Prof Orla Feely delivers Presidential Address to Engineers Ireland on Ireland’s industrial transformation
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Prof Orla Feely delivers Presidential Address to Engineers Ireland on Ireland’s industrial transformation
UCD Vice-President for Research, Innovation and Impact Professor Orla Feely gave her Presidential Address to Engineers Ireland at the association’s headquarters on 30 September. Entitled ‘Saints, Scholars and Engineers: How Engineering Transformed a Nation,’ her speech considered Ireland’s technological and economic revolution over recent decades, and the challenges to be addressed at this time of disruption.
Professor Feely began by ‘looking back in order to look forward,’ starting with TK Whitaker’s pivotal 1958 report ‘Economic Development,’ which laid the blueprint for Ireland to set out its stall “as an open free-trading economy targeting the most competitive global industries.”
She described a number of aspects of national industry as Ireland began its move from a protectionist economy. In the late 1960s, over 80 per cent of engineers in Ireland worked in the state sector, whereas in continental Europe over 80 per cent were employed in industry. The 1966 census of Ireland recorded only five women engineers (and 2,878 men), and in 1960 the IDA (Industrial Development Authority) office in New York was staffed by one secretary who mailed brochures to interested companies.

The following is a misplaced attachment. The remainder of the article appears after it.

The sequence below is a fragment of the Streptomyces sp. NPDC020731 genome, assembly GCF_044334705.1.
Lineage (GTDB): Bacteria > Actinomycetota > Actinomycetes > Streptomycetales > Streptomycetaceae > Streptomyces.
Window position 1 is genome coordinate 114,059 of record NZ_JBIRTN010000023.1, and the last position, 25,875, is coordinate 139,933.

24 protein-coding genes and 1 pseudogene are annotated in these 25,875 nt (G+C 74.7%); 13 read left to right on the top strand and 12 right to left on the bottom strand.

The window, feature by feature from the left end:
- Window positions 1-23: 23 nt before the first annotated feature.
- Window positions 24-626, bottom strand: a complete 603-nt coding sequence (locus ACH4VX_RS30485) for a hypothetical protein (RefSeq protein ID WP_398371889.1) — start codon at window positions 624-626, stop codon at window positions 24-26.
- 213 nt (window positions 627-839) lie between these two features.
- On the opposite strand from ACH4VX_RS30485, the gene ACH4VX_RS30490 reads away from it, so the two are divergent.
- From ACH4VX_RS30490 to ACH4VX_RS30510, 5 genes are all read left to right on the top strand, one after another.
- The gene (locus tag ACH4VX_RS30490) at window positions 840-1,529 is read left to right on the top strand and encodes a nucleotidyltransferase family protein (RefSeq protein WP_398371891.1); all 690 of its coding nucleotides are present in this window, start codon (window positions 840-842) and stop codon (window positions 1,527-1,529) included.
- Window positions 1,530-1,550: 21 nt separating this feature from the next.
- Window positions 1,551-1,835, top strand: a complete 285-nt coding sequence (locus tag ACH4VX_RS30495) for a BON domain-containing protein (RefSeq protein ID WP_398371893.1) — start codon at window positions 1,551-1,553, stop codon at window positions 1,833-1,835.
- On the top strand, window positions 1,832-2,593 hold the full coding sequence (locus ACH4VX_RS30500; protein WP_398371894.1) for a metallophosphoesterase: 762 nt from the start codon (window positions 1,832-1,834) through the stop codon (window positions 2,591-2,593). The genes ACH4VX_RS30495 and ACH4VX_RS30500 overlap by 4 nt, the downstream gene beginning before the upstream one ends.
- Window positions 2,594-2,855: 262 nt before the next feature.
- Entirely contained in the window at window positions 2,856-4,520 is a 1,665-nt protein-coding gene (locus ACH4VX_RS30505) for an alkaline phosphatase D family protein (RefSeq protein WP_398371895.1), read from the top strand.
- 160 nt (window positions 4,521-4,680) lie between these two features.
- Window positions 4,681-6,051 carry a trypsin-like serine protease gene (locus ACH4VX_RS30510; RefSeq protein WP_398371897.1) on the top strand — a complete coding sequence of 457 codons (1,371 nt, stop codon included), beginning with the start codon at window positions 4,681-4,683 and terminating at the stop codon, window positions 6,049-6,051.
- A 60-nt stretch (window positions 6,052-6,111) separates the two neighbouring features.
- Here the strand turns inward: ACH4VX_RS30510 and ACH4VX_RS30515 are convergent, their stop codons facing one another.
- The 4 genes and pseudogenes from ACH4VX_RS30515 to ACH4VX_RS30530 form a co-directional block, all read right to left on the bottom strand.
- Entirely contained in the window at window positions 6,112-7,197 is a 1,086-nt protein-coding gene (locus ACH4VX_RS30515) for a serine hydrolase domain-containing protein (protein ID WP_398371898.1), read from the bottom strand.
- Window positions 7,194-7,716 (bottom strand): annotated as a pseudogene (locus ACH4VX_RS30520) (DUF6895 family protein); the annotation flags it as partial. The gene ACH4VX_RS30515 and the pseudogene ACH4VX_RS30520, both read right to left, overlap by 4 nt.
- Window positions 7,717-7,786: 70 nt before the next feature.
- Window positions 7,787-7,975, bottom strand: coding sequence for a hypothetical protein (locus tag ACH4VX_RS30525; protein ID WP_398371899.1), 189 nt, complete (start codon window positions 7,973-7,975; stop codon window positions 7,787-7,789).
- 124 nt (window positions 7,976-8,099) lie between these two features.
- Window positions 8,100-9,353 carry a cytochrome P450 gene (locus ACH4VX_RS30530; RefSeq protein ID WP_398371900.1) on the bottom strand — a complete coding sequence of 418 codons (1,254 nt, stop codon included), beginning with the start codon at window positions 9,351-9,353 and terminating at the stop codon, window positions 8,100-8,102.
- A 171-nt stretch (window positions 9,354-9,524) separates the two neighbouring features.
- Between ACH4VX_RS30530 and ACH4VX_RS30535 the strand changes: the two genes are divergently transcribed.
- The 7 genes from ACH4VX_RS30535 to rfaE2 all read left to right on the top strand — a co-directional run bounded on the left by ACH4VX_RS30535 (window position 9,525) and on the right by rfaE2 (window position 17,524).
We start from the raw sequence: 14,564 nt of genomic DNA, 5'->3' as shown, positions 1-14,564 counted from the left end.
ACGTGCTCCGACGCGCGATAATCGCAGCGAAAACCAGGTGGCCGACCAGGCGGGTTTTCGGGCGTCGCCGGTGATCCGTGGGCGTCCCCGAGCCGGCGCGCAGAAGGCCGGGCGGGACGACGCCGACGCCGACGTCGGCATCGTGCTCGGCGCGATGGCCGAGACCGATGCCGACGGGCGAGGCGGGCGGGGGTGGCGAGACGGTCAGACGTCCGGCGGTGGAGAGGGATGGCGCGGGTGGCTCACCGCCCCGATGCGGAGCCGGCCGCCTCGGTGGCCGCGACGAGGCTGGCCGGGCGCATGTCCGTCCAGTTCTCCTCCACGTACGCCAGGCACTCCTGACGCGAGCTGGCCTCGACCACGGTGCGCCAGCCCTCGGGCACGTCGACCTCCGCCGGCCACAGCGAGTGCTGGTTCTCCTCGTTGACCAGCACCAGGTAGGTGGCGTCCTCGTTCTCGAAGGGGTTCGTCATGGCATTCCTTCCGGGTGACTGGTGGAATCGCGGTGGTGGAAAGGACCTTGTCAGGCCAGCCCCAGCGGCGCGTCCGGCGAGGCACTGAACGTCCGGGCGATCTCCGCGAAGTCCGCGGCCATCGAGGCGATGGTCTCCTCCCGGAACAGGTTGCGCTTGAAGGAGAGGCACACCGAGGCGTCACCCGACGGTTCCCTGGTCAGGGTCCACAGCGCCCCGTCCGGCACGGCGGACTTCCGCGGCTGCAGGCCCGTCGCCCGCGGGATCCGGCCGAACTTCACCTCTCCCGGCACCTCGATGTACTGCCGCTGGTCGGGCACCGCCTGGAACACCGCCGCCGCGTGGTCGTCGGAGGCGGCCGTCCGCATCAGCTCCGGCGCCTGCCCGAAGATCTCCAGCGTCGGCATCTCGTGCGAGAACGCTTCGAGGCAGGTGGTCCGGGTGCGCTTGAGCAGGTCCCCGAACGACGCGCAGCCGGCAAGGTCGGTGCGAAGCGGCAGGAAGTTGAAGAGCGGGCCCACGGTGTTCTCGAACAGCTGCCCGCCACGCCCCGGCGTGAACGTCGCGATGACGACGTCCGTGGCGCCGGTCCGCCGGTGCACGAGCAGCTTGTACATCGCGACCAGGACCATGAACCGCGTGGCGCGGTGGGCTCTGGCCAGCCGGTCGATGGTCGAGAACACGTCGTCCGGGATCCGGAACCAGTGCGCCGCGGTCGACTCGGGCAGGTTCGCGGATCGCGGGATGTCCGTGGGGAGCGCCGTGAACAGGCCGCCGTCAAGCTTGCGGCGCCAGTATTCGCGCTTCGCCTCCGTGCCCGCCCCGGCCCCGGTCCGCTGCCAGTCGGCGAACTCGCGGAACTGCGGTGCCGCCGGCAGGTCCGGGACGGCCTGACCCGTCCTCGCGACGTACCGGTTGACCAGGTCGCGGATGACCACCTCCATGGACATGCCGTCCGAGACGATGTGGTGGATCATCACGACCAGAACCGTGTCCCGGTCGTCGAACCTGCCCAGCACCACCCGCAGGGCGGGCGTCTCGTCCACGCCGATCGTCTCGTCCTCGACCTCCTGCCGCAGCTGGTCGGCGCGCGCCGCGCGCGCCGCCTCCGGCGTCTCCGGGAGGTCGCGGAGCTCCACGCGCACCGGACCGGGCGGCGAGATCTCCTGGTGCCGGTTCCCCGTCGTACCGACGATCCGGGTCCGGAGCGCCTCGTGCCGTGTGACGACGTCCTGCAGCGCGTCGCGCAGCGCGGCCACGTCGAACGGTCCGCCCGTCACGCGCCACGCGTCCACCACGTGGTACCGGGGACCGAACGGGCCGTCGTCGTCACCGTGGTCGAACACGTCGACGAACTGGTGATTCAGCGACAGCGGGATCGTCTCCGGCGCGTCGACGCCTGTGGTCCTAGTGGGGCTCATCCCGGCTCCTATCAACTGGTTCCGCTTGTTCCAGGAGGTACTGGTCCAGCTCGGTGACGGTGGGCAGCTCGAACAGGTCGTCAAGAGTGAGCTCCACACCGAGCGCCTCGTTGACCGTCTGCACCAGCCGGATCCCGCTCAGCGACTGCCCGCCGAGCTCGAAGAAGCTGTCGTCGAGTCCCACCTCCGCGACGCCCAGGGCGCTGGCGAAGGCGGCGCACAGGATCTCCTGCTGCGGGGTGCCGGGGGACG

While recognising the key role of talent across many sectors, Professor Feely also highlighted the essential contribution of engineering in Ireland’s industrial transformation, leading to particular success in electronics, communications, computing, medtech, advanced manufacturing and other related industry sectors.
She said: “We have come to take for granted what has been an extraordinary success story. To take a few examples from just one industry, medtech, 80 per cent of global stent production, 75 per cent of global orthopaedic knee production and 33 per cent of global contact lens production come out of Ireland. These are astonishing numbers.”
Talent pipeline is central to Ireland’s brand
Also fundamental to the Irish success story was the development of a talent pipeline through investment in higher education and research. Participation in higher education increased from just four per cent of school leavers in 1963 to over 60 per cent in the present day.